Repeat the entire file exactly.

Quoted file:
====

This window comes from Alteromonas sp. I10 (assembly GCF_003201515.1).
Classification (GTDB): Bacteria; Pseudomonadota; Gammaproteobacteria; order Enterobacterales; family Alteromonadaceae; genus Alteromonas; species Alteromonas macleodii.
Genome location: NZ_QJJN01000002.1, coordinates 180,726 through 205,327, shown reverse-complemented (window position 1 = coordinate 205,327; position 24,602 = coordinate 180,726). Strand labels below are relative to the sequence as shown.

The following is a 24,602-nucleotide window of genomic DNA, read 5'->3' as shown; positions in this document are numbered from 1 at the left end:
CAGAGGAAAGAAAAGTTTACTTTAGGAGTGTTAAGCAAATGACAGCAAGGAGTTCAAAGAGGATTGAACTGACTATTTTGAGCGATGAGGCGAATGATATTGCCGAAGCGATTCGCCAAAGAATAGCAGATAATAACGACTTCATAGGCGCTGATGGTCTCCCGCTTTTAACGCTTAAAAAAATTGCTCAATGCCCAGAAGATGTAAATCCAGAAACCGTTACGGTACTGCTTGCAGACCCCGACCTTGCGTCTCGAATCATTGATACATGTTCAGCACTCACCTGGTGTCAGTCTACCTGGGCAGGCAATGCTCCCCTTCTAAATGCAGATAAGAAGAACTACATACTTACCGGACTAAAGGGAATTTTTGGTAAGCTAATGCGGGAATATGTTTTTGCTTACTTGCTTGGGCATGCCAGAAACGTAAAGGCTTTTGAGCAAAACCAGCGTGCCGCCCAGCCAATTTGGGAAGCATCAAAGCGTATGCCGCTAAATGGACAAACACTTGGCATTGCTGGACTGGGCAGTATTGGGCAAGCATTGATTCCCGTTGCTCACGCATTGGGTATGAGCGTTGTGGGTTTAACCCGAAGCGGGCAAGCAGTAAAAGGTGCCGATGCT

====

This window comes from Alteromonas sp. I10 (assembly GCF_003201515.1).
Classification (GTDB): Bacteria; Pseudomonadota; Gammaproteobacteria; order Enterobacterales; family Alteromonadaceae; genus Alteromonas; species Alteromonas macleodii.
Genome location: NZ_QJJN01000002.1, coordinates 180,726 through 205,327, shown reverse-complemented (window position 1 = coordinate 205,327; position 24,602 = coordinate 180,726). Strand labels below are relative to the sequence as shown.

The following is a 24,602-nucleotide window of genomic DNA, read 5'->3' as shown; positions in this document are numbered from 1 at the left end:
CAGAGGAAAGAAAAGTTTACTTTAGGAGTGTTAAGCAAATGACAGCAAGGAGTTCAAAGAGGATTGAACTGACTATTTTGAGCGATGAGGCGAATGATATTGCCGAAGCGATTCGCCAAAGAATAGCAGATAATAACGACTTCATAGGCGCTGATGGTCTCCCGCTTTTAACGCTTAAAAAAATTGCTCAATGCCCAGAAGATGTAAATCCAGAAACCGTTACGGTACTGCTTGCAGACCCCGACCTTGCGTCTCGAATCATTGATACATGTTCAGCACTCACCTGGTGTCAGTCTACCTGGGCAGGCAATGCTCCCCTTCTAAATGCAGATAAGAAGAACTACATACTTACCGGACTAAAGGGAATTTTTGGTAAGCTAATGCGGGAATATGTTTTTGCTTACTTGCTTGGGCATGCCAGAAACGTAAAGGCTTTTGAGCAAAACCAGCGTGCCGCCCAGCCAATTTGGGAAGCATCAAAGCGTATGCCGCTAAATGGACAAACACTTGGCATTGCTGGACTGGGCAGTATTGGGCAAGCATTGATTCCCGTTGCTCACGCATTGGGTATGAGCGTTGTGGGTTTAACCCGAAGCGGGCAAGCAGTAAAAGGTGCCGATGCT